Amateur content production, networked innovation and innovation policy

The central common feature of a number of recent technological developments (collectively referred to as Web 2.0) is collaborative production of content on an amateur basis, that is, for motives other than commercial reward. Amateur production of content generates significant external benefits that are shared by society in general. Indeed the amateur production of various types of content is probably more socially beneficial since it is typically given away free The individual and social benefits of such activity therefore justify public policy responses to the opportunity now before us.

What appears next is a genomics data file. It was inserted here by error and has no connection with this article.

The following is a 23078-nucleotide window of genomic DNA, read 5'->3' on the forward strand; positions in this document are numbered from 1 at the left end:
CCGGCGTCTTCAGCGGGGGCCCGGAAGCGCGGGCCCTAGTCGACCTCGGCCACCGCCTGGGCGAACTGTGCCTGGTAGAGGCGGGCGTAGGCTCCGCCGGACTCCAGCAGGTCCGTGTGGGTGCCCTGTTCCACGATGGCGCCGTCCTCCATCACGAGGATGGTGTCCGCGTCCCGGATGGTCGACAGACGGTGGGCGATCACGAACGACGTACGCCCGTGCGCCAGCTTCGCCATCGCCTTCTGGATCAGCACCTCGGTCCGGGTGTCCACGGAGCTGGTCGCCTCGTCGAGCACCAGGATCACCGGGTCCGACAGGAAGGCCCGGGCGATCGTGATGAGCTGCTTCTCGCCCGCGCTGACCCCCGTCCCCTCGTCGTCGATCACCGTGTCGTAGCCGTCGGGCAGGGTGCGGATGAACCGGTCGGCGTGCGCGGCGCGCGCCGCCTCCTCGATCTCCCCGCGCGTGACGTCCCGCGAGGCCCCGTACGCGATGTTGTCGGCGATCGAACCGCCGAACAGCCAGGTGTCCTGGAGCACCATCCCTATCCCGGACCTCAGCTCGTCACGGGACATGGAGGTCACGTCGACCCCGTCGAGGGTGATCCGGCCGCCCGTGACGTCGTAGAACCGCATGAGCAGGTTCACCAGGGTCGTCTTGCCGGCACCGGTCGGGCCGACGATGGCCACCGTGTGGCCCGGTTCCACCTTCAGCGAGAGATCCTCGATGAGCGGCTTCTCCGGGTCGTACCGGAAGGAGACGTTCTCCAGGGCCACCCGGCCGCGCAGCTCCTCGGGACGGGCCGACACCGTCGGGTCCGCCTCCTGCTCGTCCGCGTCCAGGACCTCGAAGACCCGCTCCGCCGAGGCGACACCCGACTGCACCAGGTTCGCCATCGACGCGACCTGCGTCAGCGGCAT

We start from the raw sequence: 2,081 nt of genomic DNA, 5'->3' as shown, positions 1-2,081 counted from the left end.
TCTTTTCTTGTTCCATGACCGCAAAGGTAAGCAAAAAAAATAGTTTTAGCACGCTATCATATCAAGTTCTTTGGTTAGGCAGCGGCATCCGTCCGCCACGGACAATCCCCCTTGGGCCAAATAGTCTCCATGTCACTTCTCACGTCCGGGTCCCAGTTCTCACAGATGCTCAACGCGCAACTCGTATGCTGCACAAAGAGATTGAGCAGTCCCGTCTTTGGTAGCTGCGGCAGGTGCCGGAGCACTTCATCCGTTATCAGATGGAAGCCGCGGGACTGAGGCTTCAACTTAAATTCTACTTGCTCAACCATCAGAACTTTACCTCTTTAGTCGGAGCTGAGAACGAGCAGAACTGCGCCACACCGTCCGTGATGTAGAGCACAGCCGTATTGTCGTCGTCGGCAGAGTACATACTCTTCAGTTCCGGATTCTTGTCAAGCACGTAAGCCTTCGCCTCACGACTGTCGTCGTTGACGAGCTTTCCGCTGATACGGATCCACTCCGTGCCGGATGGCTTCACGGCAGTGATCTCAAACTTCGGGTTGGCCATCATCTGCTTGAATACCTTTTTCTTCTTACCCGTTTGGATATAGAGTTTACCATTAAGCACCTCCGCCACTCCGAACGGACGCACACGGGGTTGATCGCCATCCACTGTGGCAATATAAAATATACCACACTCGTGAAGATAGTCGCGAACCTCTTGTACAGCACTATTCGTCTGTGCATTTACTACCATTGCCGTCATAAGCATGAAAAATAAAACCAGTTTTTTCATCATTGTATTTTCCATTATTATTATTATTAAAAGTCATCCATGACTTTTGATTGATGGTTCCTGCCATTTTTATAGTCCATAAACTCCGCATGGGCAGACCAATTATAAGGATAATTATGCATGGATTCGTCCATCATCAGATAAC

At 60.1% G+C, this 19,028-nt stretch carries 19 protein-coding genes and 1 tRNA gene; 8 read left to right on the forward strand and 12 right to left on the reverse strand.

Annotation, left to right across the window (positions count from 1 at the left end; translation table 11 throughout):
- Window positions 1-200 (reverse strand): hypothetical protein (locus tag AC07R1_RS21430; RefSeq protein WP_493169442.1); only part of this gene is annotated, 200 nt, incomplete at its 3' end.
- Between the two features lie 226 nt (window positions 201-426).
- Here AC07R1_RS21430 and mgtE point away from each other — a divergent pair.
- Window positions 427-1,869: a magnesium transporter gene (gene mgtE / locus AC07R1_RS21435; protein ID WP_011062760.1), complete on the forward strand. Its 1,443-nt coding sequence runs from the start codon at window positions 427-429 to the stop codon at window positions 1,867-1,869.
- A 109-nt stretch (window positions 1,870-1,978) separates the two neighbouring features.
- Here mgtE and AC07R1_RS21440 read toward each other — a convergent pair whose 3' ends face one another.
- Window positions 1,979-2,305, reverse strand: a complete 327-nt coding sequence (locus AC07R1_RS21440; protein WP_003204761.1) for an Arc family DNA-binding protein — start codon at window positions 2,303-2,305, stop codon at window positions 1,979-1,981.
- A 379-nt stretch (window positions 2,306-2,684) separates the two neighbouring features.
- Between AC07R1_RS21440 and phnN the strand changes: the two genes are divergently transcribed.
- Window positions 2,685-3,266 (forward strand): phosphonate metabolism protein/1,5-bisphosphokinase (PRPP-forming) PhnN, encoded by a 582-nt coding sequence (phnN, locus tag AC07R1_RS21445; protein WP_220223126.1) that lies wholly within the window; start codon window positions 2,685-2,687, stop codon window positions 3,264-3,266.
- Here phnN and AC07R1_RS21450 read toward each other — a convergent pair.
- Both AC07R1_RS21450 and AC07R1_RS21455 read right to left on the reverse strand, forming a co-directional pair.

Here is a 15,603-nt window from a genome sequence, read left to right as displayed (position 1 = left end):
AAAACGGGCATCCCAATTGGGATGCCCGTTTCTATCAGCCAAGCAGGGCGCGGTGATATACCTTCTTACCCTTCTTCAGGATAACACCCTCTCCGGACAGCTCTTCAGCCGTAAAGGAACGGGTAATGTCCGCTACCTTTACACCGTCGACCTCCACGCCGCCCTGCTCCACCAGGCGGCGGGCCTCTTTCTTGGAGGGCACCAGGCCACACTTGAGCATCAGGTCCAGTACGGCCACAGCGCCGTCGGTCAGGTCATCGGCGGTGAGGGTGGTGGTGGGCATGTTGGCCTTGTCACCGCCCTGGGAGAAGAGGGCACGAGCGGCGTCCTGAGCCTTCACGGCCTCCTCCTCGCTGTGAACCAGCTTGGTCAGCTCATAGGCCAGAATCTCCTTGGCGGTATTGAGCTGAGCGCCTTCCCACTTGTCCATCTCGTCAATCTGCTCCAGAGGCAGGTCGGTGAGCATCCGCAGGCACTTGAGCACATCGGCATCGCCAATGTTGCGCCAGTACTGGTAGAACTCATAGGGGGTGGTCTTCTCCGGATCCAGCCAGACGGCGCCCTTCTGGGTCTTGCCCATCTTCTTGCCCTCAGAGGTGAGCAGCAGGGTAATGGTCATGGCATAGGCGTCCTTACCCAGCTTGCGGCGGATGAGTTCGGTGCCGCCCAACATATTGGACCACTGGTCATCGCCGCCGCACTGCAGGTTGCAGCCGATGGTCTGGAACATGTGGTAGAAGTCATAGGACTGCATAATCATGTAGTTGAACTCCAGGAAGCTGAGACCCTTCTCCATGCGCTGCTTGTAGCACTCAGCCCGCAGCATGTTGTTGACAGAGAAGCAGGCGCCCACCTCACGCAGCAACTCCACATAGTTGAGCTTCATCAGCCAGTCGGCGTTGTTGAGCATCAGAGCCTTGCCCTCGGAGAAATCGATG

Issue Date:
2008
Publication Type:
Working or Discussion Paper
PURL Identifier:
http://purl.umn.edu/151518
Total Pages:
19
JEL Codes:
O3
Series Statement:
Australian Public Policy Program
P08/1




 Record created 2017-04-01, last modified 2017-08-27

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